Kelly Heaton



Photo: Tom LeGoff
Makeup and hair: Tamah Krinsky

Live Pelt

September 6 – October 11, 2003

The Village Voice
Artforum.com

artnet.com

The Week
The Brooklyn Rail
New Yorker
Juxtapoz (Otis exhibition)


Live Pelt - The Alchemist, 2002-2003
installation of work space includingdesk, stool,
bagged Elmo parts, mobile with philosopher
stones, DVD, and equipment


Live Pelt - The Sociopath, 2003-2003
installation of work space including table,
Sociopath's map, dress form, master chart
and patterns, DVD, and equipment


Portrait of the Fashionista, 2003
digital c-print
25 x 23 3/4 inches
edition of 7
Photo by Tom LeGoff
Makeup and hair by Tamah Krinsky


The Surrogate, 2000-2003
jacket made from 64 Tickle Me Elmos

purchased on eBay.
To be sold on eBay auction, which
opens October and closes October 11.

N-Trophy, 2000-2003
one of 61 mounted heads from Tickle Me
Elmos purchased on eBay
approximately 9 x 10 1/2 x 5 1/2 inches
to be resold on eBay
Auction opens September 6 and closes October 11.

N-Trophy
, 2000-2003
61 mounted heads from Tickle Me
Elmos purchased on eBay, each of which
to be resold on eBay

The Class of Two Thousand and Three
2000-2003
c-print
13 1/2 x 17 1/2 inches (framed)
edition of 11


The Sears Portrait Series,
2000-2003
one of 16 framed colored
photographs produced and framed by
Sears Portrait Studios

Click here for a PDF version of the following
Press Release.
For immediate release: August 7, 2003

KELLY HEATON: LIVE PELT

SEPTEMBER 6 – OCTOBER 11

The art of Kelly Heaton exists in that place where obsession, engineering and popular culture come together. -- George Fifield for the catalogue of the 2001 DeCordova Annual Exhibition

Live Pelt, by Kelly Heaton, is a multimedia installation based on the transformation of 64 previously owned Tickle Me Elmo dolls, the popular consumer toy, into a woman’s coat. Fashioned from the toys’ pelts and electronics, the coat (entitled The Surrogate) provides full body vibration and is designed to be a substitute lover. Using Elmo as a vector to channel information about contemporary American culture, the installation encompasses moods both poignant and Frankenstein weird. The narrative investigates frontier economics, the human-machine relationship, and the technologist’s power to play with life. In all seriousness, Heaton’s sense of humor prevails.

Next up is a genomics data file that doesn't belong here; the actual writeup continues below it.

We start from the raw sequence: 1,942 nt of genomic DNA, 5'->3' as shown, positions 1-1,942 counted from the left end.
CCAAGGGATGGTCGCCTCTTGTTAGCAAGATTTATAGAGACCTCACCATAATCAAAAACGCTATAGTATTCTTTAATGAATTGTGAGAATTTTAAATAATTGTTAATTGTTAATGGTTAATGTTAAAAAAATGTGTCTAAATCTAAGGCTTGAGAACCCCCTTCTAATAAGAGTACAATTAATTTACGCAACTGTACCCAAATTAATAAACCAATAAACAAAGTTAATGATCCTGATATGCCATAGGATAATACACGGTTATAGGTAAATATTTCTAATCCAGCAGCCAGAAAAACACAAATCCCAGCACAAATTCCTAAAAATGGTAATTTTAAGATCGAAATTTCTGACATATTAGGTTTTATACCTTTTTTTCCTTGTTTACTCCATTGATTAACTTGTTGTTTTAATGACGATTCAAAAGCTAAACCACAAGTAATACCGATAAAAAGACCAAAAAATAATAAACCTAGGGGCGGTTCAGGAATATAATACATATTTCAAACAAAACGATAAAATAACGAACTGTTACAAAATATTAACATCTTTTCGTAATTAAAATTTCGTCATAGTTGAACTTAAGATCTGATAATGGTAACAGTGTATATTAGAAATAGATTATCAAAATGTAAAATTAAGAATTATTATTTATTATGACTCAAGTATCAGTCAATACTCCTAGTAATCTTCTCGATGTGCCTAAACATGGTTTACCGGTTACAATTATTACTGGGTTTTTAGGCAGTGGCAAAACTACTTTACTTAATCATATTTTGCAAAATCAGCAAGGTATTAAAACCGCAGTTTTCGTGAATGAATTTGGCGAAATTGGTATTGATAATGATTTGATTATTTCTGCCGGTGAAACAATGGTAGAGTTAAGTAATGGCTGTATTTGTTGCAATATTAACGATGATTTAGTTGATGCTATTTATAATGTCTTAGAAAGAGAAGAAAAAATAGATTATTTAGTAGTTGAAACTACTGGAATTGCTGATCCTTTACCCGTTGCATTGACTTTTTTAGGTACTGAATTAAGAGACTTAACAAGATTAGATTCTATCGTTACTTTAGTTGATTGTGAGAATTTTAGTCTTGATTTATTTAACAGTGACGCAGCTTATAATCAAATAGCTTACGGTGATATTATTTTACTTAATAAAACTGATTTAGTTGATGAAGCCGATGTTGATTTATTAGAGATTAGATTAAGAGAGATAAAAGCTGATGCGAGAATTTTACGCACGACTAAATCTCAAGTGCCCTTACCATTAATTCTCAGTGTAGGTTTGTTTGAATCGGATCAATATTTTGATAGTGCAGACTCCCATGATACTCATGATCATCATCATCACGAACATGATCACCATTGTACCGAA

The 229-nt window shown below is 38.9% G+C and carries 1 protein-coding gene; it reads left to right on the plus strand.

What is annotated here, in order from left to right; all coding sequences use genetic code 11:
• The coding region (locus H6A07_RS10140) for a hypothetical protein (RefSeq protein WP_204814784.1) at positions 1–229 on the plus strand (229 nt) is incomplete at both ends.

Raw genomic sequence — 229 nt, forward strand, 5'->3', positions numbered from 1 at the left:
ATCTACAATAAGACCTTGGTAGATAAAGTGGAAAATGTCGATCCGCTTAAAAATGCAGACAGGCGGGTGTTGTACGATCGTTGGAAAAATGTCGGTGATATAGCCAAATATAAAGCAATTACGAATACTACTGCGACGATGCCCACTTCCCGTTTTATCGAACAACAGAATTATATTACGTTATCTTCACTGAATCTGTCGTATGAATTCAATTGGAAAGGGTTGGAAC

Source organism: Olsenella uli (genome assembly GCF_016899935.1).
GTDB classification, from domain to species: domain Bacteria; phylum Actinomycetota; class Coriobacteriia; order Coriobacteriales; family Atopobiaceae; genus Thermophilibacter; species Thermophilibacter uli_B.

The artist has developed eight characters to represent the various facets of Live Pelt. Desecration and fetishism are consistent throughout the narrative, which relies heavily on the historic precedent of the American fur trade. The Trapper collects Elmos through eBay; The Industrialist performs the skinning; and The Taxidermist stuffs and mounts their heads. The Alchemist solders the electronic viscera and seeks clues to the mystery of life. Other characters, The Sociopath, The Debutante, and The Fashionista, interact with the coat and its accessories at various stages in The Surrogate’s development. Btsy Rss alters the American flag to the tune of De-Star Spangled Banner, a painfully slow rendition of our national anthem performed by Pamela Z. Heaton plays some of these roles in a documentary video by Shambhavi Kaul.

Embracing and critiquing the information glut caused by computer-based media, Heaton’s narrative work also includes The Yearbook of Live Pelt, which chronicles information about the Elmos “trapped” online; The Sociopath’s Map, a geographic profile based on the hometowns of the acquired Elmos; drawings and sculpture that blend engineering with human physiology; and artifacts from the performance videos. Antique photographs provide a historical context. Conceptual constructions suggest an autobiographical evolvement of the artist. The Sears Portrait Series, featuring 16 young girls posing in commercially available Elmo costumes, relates to the recurring themes of innocence and loss.

The implications of online auction as a new frontier for trade and its potential for exploitation are important components of Live Pelt. The Elmos were purchased through eBay. With circular symmetry, many of the transformed Elmo artworks will be “recycled” for sale on eBay, extending the domain of online commerce to the gallery marketplace.*

Live Pelt, Heaton’s first exhibition at the Feldman Gallery, continues her series entitled Bibiota that includes Reflection Loop and Dead Pelt in which 400 Furbies have been re-engineered into a coat for Mrs. Santa Claus and a wall of reactive eyes and mouths. She has exhibited recently at the Howard Yezerski Gallery as part of the Boston Cyberarts Festival and Bitforms Gallery in New York. Heaton received a Master of Science from M.I.T. in 2000 and was artist-in-residence at the Duke University Department of Computer Science last year. Awards include the 2001 L’Oreal Promotion Prize in the Art and Science of Color. She was a Creative Capital Recipient in 2002.

*The Surrogate will be available for sale through eBay: October 4 – October 11. Sixty-one trophy plaques with the mounted heads of Elmo will be sold individually through eBay during the exhibition.

There will be a reception on Saturday, September 6: 6:00 to 8:00. Gallery Hours: Tuesday – Saturday: 10:00 to 6:00. Monday by appointment. For information, contact Laura Muggeo (212) 226-3232 or laura@feldmangallery.com.

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